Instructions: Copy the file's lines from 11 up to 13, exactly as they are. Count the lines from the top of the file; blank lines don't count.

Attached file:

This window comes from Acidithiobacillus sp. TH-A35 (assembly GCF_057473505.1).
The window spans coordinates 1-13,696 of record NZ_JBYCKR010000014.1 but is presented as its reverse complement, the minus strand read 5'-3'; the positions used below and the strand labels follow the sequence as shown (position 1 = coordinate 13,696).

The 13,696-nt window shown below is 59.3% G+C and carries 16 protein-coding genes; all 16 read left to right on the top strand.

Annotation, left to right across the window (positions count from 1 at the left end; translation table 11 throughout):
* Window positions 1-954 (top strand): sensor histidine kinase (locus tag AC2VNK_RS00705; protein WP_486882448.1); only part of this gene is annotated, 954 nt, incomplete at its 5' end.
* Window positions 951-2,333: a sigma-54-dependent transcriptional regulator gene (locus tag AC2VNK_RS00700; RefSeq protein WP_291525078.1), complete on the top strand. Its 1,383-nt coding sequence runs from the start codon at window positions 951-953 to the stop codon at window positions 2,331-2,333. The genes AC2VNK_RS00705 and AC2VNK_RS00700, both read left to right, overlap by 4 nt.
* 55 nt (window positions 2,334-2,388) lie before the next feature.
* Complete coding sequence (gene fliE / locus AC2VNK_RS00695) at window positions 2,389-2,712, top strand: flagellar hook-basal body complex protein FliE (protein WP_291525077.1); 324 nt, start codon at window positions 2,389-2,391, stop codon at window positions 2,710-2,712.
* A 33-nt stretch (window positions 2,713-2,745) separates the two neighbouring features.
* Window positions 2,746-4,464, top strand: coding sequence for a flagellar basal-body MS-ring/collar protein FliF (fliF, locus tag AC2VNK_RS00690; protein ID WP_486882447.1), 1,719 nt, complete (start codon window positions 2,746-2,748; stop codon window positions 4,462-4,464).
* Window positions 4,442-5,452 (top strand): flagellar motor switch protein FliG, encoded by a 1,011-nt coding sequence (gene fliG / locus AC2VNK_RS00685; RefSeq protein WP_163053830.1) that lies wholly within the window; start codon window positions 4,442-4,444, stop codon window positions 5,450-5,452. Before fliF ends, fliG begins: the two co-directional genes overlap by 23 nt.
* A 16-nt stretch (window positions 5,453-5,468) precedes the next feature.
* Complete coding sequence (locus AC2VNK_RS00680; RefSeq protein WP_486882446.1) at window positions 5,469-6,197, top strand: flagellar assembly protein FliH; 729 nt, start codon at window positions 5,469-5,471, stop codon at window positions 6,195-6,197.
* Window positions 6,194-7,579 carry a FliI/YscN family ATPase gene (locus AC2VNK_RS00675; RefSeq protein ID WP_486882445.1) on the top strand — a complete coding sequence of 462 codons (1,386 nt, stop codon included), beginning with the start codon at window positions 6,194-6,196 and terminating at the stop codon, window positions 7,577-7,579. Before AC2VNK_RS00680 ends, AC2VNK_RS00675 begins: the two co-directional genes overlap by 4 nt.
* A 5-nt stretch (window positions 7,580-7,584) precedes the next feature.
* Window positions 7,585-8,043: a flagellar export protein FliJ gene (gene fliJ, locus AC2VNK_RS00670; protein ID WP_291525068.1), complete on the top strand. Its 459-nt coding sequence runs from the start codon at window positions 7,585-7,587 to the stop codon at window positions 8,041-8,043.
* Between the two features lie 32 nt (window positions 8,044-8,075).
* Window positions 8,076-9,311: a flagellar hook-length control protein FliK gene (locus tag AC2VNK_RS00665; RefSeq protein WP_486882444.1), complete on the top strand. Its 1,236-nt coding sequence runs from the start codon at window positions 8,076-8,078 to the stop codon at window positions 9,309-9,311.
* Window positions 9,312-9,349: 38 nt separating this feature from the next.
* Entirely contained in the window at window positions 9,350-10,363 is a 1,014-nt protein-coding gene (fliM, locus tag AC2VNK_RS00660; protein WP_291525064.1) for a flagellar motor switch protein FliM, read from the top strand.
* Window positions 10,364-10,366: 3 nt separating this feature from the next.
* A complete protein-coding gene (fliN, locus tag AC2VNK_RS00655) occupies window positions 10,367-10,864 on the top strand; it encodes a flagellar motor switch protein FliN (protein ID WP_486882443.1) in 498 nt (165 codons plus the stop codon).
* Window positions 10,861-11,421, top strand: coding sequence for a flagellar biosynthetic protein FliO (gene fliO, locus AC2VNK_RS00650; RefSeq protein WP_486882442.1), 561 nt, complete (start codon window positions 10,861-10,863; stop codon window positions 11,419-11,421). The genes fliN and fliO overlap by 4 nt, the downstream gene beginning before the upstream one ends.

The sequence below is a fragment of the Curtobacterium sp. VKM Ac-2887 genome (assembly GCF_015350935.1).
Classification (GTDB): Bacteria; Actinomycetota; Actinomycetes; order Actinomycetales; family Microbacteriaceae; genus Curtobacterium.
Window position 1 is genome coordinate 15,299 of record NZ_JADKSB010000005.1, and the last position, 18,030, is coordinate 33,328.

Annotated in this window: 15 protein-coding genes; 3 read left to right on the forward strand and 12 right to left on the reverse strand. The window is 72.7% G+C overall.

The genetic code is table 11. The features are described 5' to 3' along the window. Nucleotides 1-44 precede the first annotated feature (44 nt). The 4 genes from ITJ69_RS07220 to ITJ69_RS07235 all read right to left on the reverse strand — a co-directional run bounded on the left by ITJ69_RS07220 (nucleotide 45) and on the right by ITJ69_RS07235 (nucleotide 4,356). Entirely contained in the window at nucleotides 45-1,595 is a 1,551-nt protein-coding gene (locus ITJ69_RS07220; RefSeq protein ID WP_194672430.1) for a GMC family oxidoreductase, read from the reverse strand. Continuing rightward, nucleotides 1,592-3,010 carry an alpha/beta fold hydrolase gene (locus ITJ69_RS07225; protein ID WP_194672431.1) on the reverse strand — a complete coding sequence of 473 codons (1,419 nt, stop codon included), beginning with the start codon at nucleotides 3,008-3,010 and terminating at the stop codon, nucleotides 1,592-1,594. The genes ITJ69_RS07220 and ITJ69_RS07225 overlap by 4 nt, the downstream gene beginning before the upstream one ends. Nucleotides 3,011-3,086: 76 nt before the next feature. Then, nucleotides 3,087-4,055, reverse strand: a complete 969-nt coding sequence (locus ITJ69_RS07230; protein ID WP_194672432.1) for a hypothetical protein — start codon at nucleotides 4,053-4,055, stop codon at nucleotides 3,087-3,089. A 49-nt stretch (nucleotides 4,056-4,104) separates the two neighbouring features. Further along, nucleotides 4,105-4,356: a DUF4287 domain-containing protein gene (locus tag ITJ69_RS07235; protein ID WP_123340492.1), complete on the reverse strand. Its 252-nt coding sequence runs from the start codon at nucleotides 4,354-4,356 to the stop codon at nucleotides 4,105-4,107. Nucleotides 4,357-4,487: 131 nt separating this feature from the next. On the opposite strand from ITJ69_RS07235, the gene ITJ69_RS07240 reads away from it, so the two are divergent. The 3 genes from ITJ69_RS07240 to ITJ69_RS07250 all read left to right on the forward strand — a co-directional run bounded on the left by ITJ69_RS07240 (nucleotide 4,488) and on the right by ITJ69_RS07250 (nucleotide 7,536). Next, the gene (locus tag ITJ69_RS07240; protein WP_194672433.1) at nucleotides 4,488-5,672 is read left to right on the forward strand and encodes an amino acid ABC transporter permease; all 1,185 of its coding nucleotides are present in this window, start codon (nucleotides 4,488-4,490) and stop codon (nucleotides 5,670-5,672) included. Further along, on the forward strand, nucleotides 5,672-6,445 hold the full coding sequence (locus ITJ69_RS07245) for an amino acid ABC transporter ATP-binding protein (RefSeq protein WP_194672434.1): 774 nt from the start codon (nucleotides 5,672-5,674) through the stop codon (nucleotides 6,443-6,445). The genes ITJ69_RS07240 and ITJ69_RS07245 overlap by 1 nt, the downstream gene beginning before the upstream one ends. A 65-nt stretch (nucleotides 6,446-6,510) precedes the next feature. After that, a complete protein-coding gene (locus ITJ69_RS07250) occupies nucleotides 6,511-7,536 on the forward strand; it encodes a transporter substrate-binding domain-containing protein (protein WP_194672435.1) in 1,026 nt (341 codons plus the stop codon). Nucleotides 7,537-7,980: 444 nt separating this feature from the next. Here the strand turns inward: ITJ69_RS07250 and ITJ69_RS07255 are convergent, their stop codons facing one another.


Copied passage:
* Window positions 4,442-5,452 (top strand): flagellar motor switch protein FliG, encoded by a 1,011-nt coding sequence (gene fliG / locus AC2VNK_RS00685; RefSeq protein WP_163053830.1) that lies wholly within the window; start codon window positions 4,442-4,444, stop codon window positions 5,450-5,452. Before fliF ends, fliG begins: the two co-directional genes overlap by 23 nt.
* A 16-nt stretch (window positions 5,453-5,468) precedes the next feature.
* Complete coding sequence (locus AC2VNK_RS00680; RefSeq protein WP_486882446.1) at window positions 5,469-6,197, top strand: flagellar assembly protein FliH; 729 nt, start codon at window positions 5,469-5,471, stop codon at window positions 6,195-6,197.